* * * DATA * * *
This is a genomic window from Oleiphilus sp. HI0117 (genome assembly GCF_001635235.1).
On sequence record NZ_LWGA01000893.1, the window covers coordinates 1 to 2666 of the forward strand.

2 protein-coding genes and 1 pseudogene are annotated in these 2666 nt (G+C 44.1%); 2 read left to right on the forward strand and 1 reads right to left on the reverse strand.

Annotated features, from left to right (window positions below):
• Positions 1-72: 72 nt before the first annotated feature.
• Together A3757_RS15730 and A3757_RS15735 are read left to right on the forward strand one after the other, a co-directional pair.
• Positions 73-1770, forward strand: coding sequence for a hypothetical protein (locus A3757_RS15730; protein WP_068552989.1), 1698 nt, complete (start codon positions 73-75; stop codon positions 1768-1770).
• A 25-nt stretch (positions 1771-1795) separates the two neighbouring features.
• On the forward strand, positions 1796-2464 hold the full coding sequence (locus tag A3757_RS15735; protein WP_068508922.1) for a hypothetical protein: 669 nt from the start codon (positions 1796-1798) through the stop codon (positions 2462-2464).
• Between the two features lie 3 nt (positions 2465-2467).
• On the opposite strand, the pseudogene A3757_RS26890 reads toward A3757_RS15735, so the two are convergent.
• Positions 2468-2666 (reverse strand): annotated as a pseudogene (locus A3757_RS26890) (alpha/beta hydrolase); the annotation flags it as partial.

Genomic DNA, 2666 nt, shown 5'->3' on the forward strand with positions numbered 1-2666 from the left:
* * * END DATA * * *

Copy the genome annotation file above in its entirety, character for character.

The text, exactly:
This is a genomic window from Oleiphilus sp. HI0117 (genome assembly GCF_001635235.1).
On sequence record NZ_LWGA01000893.1, the window covers coordinates 1 to 2666 of the forward strand.

2 protein-coding genes and 1 pseudogene are annotated in these 2666 nt (G+C 44.1%); 2 read left to right on the forward strand and 1 reads right to left on the reverse strand.

Annotated features, from left to right (window positions below):
• Positions 1-72: 72 nt before the first annotated feature.
• Together A3757_RS15730 and A3757_RS15735 are read left to right on the forward strand one after the other, a co-directional pair.
• Positions 73-1770, forward strand: coding sequence for a hypothetical protein (locus A3757_RS15730; protein WP_068552989.1), 1698 nt, complete (start codon positions 73-75; stop codon positions 1768-1770).
• A 25-nt stretch (positions 1771-1795) separates the two neighbouring features.
• On the forward strand, positions 1796-2464 hold the full coding sequence (locus tag A3757_RS15735; protein WP_068508922.1) for a hypothetical protein: 669 nt from the start codon (positions 1796-1798) through the stop codon (positions 2462-2464).
• Between the two features lie 3 nt (positions 2465-2467).
• On the opposite strand, the pseudogene A3757_RS26890 reads toward A3757_RS15735, so the two are convergent.
• Positions 2468-2666 (reverse strand): annotated as a pseudogene (locus A3757_RS26890) (alpha/beta hydrolase); the annotation flags it as partial.

Genomic DNA, 2666 nt, shown 5'->3' on the forward strand with positions numbered 1-2666 from the left: